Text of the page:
Judge José Ignacio Silvestri García, who presides over Court No. 1 of Tacuarembó, had to decide whether the public prosecutor, Irene Penza, had the right to file a complaint against the defendants—Sebastián Ríos and Jorge Del Pino, representatives of media outlet La Kandela— for slander and defamation after publishing a news article criticizing actions from the Ministry of the Interior and its cabinet minister, Mr. Matías Rodríguez, on a property seizure case.

According to the claimant, La Kandela published two articles falsely accusing Matías Rodriguez and the Ministry of the Interior of harassing the occupants of a property owned by Mr. Jorge Correa. The prosecutor also explained that the media outlet reported, without any evidence, that the Ministry of the Interior had intervened to assist Correa because of his friendship with Rodríguez.

For their part, the defendants argued that the public prosecutor lacked the legal authority to bring charges for private offenses such as defamation and slander under Law 16.099. Therefore, they requested the annulment and dismissal of the proceedings.

According to the Judge’s analysis, Article 35 of Law 16.099 allowed prosecutors to file complaints for the private crime of defamation. However, the Judge held that the new Uruguayan Code of Criminal Procedure,  as per Article 404, repealed all provisions contrary to the new criminal procedure. In this regard, the Judge recalled that the new Code of Criminal Procedure established that complaints for private crimes—such as defamation and slander—must be brought by the affected or injured parties, thus excluding the Public Prosecutor’s Office from initiating criminal proceedings in this type of cases.

The Judge went on to explain that in the present case, it had not been verified that those offended or affected by the news published by La Kandela had filed a complaint for the crime of defamation and slander—rather, only Penza had initiated criminal proceedings on her own initiative, in opposition to the new Uruguayan Code of Criminal Procedure. Hence, the Judge reiterated that “the complaint of the victims, or those affected by the news, is necessary to initiate criminal proceedings for the crime of defamation and slander.” [para. 3]

Moreover, the Judge said that Article 18 of the Uruguayan Constitution established the principle of legality in criminal matters. In light of this, the Judge considered that initiating criminal proceedings based on Penza’s complaint violated the aforementioned principle since defamation and slander complaints could only be filed by the persons affected or injured by false, offensive, or aggravating news.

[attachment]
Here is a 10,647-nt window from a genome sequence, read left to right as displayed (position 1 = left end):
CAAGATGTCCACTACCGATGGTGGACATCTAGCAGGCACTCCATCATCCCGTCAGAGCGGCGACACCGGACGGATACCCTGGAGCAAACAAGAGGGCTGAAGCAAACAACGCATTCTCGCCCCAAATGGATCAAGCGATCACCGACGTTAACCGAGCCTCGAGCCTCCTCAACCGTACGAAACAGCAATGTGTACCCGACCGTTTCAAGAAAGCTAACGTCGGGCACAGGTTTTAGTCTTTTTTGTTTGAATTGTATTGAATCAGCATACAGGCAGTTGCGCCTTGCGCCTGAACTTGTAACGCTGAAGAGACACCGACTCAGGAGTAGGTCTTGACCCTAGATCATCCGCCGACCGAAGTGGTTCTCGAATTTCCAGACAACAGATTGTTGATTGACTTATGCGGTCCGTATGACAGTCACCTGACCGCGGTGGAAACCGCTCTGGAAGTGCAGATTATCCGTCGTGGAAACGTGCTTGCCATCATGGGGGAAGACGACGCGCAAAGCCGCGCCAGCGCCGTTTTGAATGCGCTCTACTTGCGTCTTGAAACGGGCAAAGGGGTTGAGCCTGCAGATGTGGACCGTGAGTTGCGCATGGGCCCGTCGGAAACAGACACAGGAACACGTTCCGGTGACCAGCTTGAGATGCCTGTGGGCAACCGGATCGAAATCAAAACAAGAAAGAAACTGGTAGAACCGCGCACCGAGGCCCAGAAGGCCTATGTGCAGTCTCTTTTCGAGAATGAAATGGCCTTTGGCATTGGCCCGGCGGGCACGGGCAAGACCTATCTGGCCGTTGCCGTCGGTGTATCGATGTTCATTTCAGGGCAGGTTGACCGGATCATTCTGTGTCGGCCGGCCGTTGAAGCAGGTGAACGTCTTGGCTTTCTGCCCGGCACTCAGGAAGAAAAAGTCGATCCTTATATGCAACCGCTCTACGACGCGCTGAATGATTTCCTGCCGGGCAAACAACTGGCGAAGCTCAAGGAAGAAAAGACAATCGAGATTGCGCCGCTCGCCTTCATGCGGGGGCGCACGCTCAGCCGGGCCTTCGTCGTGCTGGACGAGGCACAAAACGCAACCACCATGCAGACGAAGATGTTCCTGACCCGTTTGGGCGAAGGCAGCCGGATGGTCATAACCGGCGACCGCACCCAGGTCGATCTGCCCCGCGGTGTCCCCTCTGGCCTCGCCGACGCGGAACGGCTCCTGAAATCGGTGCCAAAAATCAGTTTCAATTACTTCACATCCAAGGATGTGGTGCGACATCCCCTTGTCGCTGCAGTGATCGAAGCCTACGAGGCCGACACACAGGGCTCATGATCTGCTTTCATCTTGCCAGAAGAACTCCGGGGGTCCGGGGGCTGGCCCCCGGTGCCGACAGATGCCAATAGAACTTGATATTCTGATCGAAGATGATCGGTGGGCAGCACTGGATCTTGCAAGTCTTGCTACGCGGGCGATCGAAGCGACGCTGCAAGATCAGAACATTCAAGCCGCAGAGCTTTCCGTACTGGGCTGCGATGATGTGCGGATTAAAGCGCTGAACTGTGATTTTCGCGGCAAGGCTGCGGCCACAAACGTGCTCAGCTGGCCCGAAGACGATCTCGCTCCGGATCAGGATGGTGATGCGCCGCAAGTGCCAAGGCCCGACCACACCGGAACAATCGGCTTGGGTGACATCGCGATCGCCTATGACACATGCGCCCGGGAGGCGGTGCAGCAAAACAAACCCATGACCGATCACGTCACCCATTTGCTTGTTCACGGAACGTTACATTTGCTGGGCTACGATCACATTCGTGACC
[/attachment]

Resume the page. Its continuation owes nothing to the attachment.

Considering the above reasons, Judge Silvestri declared the annulment of the proceedings brought by prosecutor Penza against La Kandela and its representatives, Sebastian Ríos and Jorge del Pinto, and closed the case.

Decision Direction

Quick Info

Decision Direction indicates whether the decision expands or contracts expression based on an analysis of the case.

Expands Expression

Although the Court did not explicitly analyze this case through the lens of the right to freedom of expression, this decision expands it by limiting who can initiate criminal proceedings in slander and defamation cases, restricting the Office of the Prosecutor’s authority in this regard. By barring public prosecutors from filing criminal complaints regarding news articles that may be upsetting or offensive, and recognizing that this standing is exclusive to the person concerned, freedom of expression is protected vigorously from State interference.

Global Perspective

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Global Perspective demonstrates how the court’s decision was influenced by standards from one or many regions.

Table of Authorities

National standards, law or jurisprudence

  • Uru., Code of Criminal Procedure (2015)
  • Uru., Law 16099 (1989)
  • Uru., Constitution of Uruguay (1966), Art. 18

Case Significance

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Case significance refers to how influential the case is and how its significance changes over time.

This case did not set a binding or persuasive precedent either within or outside its jurisdiction. The significance of this case is undetermined at this point in time.

Official Case Documents